While a third wave of COVID in India is seen almost as a given, researchers at the Indian Institute of Technology, Kanpur (IIT-K) have gone a step ahead and come out with statistics-based predictions on how the pandemic is likely to pan out.
According to the researchers, led by professors Rajesh Ranjan and Mahendra Verma, the third wave will peak in September-October this year. In the worst-case scenario, daily cases could peak at over 5 lakh cases a day in September, said the team.
Third wave predictions –
Scenario 1(Back-to-Normal) : Third wave peak in October, lower peak height.
Scenario 2(Normal with virus mutations): Peak could be higher, may appear by September.
Scenario 3(Stricter interventions): Could be delayed until late October.
— IIT Kanpur (@IITKanpur) June 21, 2021
“There is a significant anxiety among policy makers and public about the third wave,” said a press statement from the researchers. “For the same, using the SIR (susceptible-infected-recovered) model, we have constructed the following three scenarios of a possible third wave using the epidemic parameters of the second wave. We assume that India is fully unlocked on 15 July.”
The three scenarios are:
Scenario 1 (Back-to-normal): Where restrictions are lifted, possibly mid-July, the team predicts a peaking of the third wave in October. This peak height will, however, be lower than that of the deadly second wave. It will likely see up to 3.2 lakh cases a day.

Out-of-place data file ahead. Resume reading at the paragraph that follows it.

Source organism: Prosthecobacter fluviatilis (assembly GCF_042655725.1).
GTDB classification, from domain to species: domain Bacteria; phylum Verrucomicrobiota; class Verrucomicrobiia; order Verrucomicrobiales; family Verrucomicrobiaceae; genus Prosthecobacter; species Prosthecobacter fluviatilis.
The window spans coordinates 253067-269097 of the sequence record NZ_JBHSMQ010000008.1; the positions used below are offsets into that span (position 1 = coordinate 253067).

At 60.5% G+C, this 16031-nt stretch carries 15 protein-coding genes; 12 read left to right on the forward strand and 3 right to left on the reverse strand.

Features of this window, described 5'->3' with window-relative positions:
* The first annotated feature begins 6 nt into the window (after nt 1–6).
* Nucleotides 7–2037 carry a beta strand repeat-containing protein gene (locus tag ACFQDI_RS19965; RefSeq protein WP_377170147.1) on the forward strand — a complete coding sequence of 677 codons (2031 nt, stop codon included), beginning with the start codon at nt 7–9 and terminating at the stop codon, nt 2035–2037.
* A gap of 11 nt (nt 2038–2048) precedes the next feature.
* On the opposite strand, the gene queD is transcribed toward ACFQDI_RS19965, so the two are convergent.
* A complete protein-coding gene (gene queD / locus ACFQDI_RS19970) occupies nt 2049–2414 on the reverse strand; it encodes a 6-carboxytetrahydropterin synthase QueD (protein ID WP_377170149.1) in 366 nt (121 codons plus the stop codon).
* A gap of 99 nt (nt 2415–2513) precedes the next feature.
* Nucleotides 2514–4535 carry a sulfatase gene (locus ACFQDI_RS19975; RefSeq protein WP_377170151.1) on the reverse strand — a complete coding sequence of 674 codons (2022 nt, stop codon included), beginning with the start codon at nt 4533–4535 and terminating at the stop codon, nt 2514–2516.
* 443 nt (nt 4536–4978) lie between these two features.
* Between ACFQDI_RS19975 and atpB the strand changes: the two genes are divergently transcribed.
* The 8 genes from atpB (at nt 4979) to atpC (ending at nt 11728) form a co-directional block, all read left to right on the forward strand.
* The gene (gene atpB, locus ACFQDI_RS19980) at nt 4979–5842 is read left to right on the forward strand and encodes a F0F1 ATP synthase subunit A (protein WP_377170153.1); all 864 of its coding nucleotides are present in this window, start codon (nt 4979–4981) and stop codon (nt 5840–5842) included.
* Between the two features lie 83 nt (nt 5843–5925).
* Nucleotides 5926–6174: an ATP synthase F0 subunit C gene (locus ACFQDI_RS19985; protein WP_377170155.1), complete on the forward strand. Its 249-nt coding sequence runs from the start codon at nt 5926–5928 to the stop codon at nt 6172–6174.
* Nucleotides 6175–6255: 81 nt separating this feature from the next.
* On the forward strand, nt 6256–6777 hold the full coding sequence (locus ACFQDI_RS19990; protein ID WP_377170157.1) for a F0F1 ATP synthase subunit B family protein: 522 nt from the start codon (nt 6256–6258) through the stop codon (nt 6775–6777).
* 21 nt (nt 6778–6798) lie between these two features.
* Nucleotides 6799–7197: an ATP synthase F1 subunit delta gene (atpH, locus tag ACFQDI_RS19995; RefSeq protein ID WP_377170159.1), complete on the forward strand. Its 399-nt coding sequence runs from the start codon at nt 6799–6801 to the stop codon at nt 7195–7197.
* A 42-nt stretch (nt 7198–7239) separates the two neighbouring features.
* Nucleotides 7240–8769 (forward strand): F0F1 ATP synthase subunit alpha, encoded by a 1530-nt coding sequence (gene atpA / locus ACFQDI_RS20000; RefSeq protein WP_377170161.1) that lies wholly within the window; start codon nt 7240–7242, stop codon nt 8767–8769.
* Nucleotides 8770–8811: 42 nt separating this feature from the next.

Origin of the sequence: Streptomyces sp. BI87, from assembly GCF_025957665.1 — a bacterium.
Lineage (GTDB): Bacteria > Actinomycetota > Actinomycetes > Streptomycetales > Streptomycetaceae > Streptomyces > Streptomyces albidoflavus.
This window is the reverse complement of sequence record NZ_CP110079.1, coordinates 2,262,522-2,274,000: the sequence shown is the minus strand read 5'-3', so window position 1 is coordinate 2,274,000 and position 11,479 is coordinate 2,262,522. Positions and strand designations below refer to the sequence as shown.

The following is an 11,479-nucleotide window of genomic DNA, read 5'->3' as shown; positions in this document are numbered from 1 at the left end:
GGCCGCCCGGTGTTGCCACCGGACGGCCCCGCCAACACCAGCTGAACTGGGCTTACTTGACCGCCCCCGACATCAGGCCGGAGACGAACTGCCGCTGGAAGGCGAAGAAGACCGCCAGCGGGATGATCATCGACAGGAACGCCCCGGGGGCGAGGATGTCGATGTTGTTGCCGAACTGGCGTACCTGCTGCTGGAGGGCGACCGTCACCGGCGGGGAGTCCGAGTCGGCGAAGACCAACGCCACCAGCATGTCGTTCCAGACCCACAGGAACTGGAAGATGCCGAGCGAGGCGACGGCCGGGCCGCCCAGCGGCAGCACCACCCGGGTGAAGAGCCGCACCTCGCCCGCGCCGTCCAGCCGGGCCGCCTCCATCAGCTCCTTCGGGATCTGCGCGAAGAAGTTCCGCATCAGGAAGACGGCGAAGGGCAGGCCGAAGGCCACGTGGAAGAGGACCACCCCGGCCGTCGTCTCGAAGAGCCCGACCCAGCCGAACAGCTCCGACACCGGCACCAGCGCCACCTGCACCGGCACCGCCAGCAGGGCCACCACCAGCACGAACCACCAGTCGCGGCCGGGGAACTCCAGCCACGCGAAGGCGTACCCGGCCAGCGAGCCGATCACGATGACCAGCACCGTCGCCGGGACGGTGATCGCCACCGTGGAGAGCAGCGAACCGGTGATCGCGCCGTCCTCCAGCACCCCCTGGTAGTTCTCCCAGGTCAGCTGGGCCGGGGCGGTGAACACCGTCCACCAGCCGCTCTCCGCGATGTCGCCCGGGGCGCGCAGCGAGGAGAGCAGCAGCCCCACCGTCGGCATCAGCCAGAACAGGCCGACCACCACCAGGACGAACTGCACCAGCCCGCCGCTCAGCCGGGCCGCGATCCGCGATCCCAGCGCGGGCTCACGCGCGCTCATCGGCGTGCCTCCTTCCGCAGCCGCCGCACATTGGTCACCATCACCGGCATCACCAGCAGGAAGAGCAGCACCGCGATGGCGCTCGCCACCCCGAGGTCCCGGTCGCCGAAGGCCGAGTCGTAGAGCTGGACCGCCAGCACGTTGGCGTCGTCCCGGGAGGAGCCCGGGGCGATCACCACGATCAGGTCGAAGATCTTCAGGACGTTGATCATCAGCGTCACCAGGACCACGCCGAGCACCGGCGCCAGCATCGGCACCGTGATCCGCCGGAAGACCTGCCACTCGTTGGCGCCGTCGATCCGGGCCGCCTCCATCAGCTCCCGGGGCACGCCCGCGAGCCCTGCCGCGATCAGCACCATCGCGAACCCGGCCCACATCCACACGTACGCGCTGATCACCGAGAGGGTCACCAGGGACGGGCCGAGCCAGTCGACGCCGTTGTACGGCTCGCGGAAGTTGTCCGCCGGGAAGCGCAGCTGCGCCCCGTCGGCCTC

Scenario 2 (Normal, with virus mutations): Here, the researchers assume new and more potent variants of the COVID virus to emerge. This apart, if there are no lockdowns in place, the peak could be deadlier than the second wave and appear earlier, in September. According to the IIT-K team, this is the worst-case scenario, as the number of new daily infections could be as high as 5 lakh.
Scenario 3 (Stricter interventions): Assuming that the governments across the country implement strict social distancing norms, the peak of the third wave could be delayed until late October. Here again, the peak is likely to be lower than the second wave, said the researchers.
The prediction model adopted by the IIT-K team has certain limitations. Primarily, it doesn’t take the effect of vaccination into account. Considering that vaccination breaks the chain of transmission and can therefore substantially arrest the contagion, its exclusion in the SIR model may have a big impact on the accuracy of the prediction. The researchers are said to be working on including the impact of vaccination in the model.
Further, the SIR model assumes that the entire population is equally susceptible to the virus. This, again, is known to be untrue, as immunity levels have a significant impact on susceptibility to infection.
The model also assumes the population is ‘closed’, with zero migratory flow into or from the country, and that births and deaths alone are responsible for changes in the population. This, again, is not possible, since inbound and outbound air travel is being allowed this year, unlike during last year’s lockdown.